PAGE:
This webinar series is based on, and borrows its name, How Did You Get That Job?, from the popular column in APA’s monthly member-magazine, The Monitor on Psychology.  You can read Dr. Studebaker's interview from the June 2016 issue here. The magazine is a benefit of membership with APA.

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08 Mar 2017

Fellowship Opportunities at APA and Beyond

Fellowship Opportunities at APA and Beyond

Fellowships provide funding, support research, and enable researchers to study at desirable places while gaining great field experience. Fellowships are also hard to find. So, we’ve found some for you, listed below.

APA Congressional Program

  • Description: APA's Congressional Fellowship Program places fellows as staffers for a member of Congress or as Congressional Committee staffers for one year.
  • Why it’s great: This program provides psychologists with an invaluable public policy learning experience and an opportunity to contribute to the effective use of psychological knowledge in government. This program also broadens awareness about the value of psychologist-government collaboration within the federal government.

APA Executive Branch Science Fellowship Program

  • Description: The APA Executive Branch Science Fellowship Program places a psychological scientist in a federal executive branch agency with a science-related mission for one year.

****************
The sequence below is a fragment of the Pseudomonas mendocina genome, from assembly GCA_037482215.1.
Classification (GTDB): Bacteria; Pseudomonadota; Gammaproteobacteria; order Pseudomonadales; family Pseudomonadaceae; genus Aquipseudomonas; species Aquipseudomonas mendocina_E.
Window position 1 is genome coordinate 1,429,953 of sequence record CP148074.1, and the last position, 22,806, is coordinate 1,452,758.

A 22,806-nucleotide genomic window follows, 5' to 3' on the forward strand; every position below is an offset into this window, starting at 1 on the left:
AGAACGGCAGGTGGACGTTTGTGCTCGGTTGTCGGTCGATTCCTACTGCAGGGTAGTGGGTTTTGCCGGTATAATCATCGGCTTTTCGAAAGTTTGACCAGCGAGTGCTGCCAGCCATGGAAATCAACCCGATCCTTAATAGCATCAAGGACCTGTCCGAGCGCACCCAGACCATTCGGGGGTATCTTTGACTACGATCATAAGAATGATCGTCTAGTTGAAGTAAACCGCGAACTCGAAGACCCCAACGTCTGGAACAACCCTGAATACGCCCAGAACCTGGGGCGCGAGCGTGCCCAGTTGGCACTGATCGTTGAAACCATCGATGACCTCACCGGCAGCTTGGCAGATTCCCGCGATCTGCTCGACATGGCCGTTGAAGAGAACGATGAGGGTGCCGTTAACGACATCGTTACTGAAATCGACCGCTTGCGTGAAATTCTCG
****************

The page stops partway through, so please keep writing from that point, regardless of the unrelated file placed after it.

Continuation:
• Why it’s great: The fellowship offers placement in esteemed national agencies, such as the National Institutes of Health, the National Science Foundation, the Department of Defense, the Department of Justice and the Federal Bureau of Investigation Academy, and provides additional learning opportunities through a science and public policy seminar series administered by the American Association for the Advancement of Science and APA.

Mental Health and Substance Abuse Services (MHSAS) Fellowship

  • Description: With grant support of $793,978 per year from SAMHSA, this fellowship is offered by APA’s Minority Fellowship Program, and provides financial support, mentoring, and professional development for 24 doctoral fellows and one postdoctoral fellow per year.
  • Why it’s great: The MHSAS Fellowship is designed to support the training of future practitioners in behavioral health services and prevention, and provides potential leaders with specialized experience in providing direct services or developing policy for ethnic and racial minority communities.

APA Services for Transition Age Youth (STAY) Fellowship